NICS Flow Chart courtesy fbi.gov

Despite RF’s misgivings about the NICS background check system (or maybe because of it?), at least some Senate Republicans have apparently decided that “fixing” or expanding the Rube Goldberg-esque NICS system is one area where yes, we really can all get along. From talkingpointsmemo.com: “Last week brought stories of Republican Senators crossing the aisle to at least rhetorically endorse some of the president’s top goals on gun control. Sen. Mark Kirk (R-IL) is reportedly working with Democratic Senators on legislation to ban the trafficking of illegal guns. He’s also working “to find an amenable background-check proposal,” according to staff.” An Illinois Senator who’s amenable to more restrictions on Americans’ RKBA? Shirley, you jest . . .

But joining the junior squish from the Land of Lincoln is Oklahoma’s Tom Coburn.

“I think there’s lots of good things that can happen in terms of mental health screening and checks,” he said Friday while between meetings at the Summit Club in downtown Tulsa. “Everybody…if you transfer your car, you have to have a license to transfer, it has to go through that, that’s a responsibility of freedom. I have no problems with us making sure that we don’t allow guns to get in the hands of either felons, or people who are a danger to themselves or other people.

“I’m willing to work with Manchin and Schumer on that, and going to.”

In other news of slippery slopes . . .

No one wants to stop hunting, right?: The NSSF has jumped into the fray, filing a motion to intervene in a suit brought by the Center for Biological Diversity and the Sierra Club trying to stop hunting on federally managed lands. The claim: firing traditional lead ammo constitutes the illegal disposal of a hazardous waste. nssfblog.com

courtesy slate.com

OMG! Daniel Politi discovers that the New York Times has uncovered the awful truth:  “the gun industry” is teaching children to be safe with and use guns. slate.com

It all depends: Remember, it’s OK to carry an illegal concealed weapon in D.C. as long as you’re doing it to protect a paranoid, once-institutionalized liberal idealogue from mythical right wing assassins. dailycaller.com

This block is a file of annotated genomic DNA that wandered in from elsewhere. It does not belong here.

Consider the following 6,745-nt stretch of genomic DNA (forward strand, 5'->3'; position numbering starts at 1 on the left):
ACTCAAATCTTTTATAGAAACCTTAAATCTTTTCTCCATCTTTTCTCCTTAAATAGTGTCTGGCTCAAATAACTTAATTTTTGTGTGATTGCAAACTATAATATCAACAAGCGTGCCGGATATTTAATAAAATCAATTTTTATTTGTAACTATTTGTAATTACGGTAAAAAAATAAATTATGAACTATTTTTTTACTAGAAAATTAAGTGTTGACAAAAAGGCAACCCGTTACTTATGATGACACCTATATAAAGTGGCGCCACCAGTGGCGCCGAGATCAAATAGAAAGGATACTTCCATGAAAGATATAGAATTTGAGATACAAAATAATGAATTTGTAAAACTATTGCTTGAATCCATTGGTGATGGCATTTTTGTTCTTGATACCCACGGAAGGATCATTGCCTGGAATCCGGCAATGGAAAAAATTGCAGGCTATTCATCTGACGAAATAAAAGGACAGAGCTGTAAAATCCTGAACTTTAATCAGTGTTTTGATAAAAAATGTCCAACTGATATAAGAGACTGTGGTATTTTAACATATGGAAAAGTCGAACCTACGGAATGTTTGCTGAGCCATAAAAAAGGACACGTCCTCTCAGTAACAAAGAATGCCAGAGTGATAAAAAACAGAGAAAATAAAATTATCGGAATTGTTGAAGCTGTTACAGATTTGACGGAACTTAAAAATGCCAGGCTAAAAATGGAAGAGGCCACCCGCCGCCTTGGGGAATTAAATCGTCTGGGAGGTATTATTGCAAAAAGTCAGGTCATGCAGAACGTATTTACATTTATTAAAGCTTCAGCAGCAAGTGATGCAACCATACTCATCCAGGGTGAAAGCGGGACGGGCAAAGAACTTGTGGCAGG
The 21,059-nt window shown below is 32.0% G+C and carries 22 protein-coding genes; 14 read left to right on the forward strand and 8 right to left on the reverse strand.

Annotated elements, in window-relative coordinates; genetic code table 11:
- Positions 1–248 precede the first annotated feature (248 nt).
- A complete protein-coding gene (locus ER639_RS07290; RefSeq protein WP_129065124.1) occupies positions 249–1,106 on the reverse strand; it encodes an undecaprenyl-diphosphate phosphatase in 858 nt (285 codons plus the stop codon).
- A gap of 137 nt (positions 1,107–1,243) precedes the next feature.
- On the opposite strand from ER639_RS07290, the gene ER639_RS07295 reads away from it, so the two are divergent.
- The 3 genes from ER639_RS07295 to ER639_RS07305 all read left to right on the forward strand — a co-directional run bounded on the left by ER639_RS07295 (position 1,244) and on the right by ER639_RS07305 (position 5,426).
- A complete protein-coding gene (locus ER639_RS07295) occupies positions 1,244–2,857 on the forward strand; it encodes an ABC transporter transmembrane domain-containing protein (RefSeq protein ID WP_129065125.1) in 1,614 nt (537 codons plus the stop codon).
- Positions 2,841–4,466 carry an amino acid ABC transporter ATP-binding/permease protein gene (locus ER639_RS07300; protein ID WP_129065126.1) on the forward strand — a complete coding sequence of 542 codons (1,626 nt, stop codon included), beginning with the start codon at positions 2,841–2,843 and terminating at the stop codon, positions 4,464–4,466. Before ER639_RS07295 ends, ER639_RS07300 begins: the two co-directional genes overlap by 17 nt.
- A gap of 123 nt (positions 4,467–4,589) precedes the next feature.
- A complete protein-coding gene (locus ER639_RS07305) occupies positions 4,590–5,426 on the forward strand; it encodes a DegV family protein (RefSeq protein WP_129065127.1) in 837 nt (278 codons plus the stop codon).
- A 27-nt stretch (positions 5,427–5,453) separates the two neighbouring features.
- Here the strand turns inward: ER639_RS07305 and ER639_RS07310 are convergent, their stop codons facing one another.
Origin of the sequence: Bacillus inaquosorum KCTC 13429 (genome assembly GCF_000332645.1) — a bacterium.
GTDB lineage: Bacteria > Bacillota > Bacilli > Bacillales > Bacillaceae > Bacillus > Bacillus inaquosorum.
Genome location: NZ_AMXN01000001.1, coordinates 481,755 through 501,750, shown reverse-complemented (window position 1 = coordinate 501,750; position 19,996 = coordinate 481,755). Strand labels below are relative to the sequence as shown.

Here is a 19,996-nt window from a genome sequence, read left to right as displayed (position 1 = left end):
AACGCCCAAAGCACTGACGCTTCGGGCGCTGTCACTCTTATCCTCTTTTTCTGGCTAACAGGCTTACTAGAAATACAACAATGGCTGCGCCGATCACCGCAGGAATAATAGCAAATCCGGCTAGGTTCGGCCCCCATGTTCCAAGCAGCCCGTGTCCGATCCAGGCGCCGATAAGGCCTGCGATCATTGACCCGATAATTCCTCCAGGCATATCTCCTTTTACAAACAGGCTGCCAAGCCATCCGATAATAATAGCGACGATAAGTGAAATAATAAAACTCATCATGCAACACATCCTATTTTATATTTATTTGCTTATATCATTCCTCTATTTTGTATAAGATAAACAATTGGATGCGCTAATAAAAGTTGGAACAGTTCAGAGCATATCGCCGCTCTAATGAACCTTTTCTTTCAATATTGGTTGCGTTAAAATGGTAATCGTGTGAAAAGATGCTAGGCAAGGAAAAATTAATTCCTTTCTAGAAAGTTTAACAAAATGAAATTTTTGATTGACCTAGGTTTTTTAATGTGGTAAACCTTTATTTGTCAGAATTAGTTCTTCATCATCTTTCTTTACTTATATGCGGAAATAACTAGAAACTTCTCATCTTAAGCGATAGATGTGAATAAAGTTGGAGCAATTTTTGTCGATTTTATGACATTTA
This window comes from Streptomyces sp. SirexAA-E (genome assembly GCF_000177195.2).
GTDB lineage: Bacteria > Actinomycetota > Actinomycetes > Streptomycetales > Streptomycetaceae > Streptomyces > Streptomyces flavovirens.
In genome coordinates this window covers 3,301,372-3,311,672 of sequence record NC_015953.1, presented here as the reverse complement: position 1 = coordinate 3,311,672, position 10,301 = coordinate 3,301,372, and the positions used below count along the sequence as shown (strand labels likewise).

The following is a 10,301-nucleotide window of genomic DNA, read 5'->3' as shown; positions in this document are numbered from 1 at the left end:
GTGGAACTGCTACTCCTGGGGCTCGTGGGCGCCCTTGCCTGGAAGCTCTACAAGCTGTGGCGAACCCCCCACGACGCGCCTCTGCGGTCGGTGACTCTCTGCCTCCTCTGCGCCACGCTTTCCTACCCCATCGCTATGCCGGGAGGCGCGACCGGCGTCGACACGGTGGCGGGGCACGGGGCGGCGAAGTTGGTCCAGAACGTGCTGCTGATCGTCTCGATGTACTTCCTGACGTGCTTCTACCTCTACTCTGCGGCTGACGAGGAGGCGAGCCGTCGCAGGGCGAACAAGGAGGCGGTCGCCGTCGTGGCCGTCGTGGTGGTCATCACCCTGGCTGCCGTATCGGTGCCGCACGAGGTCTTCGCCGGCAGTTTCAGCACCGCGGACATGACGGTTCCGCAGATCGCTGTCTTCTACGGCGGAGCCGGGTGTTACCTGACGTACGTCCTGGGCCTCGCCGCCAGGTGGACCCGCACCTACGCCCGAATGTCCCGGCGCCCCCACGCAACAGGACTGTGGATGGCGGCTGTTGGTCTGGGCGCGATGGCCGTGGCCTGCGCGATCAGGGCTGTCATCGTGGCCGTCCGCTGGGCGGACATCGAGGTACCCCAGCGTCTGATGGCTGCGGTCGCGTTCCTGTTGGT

Don’t take your guns to To(ronto), son: Canadian border agents want Americans to leave their heaters at home (Bill). freep.com

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21 Responses to Daily Digest: Getting Things Done

  1. Mark Kirk is a Democrat who sat down on the wrong side of the House on his first day and lied about his party to cover it up. He’s in the same category as Schumer and Feinstein as far as I’m concerned.

  2. ”the gun industry” is teaching children to be safe with and use guns.

    Like the kid in the photo practicing capping his old man?

  3. Is it not interesting that Illi-noise, the home turf of the founding office of the CPUSA plays such a prevant role in destroying American civil rights and even in Zeke’s very conception?

  4. “Everybody…if you transfer your car, you have to have a license to transfer, it has to go through that, that’s a responsibility of freedom.

    National Instant Car Sales check? Really? I missed when that happened. I can’t sell a car to a convicted felon? Which misdemeanor convictions?

  5. Everybody…if you transfer your car, you have to have a license to transfer, it has to go through that, that’s a responsibility of freedom.

    *sigh* Even politicians are too stupid to know the law. You only have to get government permission to sell or transfer a car (as well as register it and have a license) if you want to drive it on PUBLIC ROADS. It’s 100% legal to drive it on private property without any of those things.

    • Totenglocke, Are you being facetious? I was going for the part about having to get permission to buy or sell a gun – which he claims you need for a car.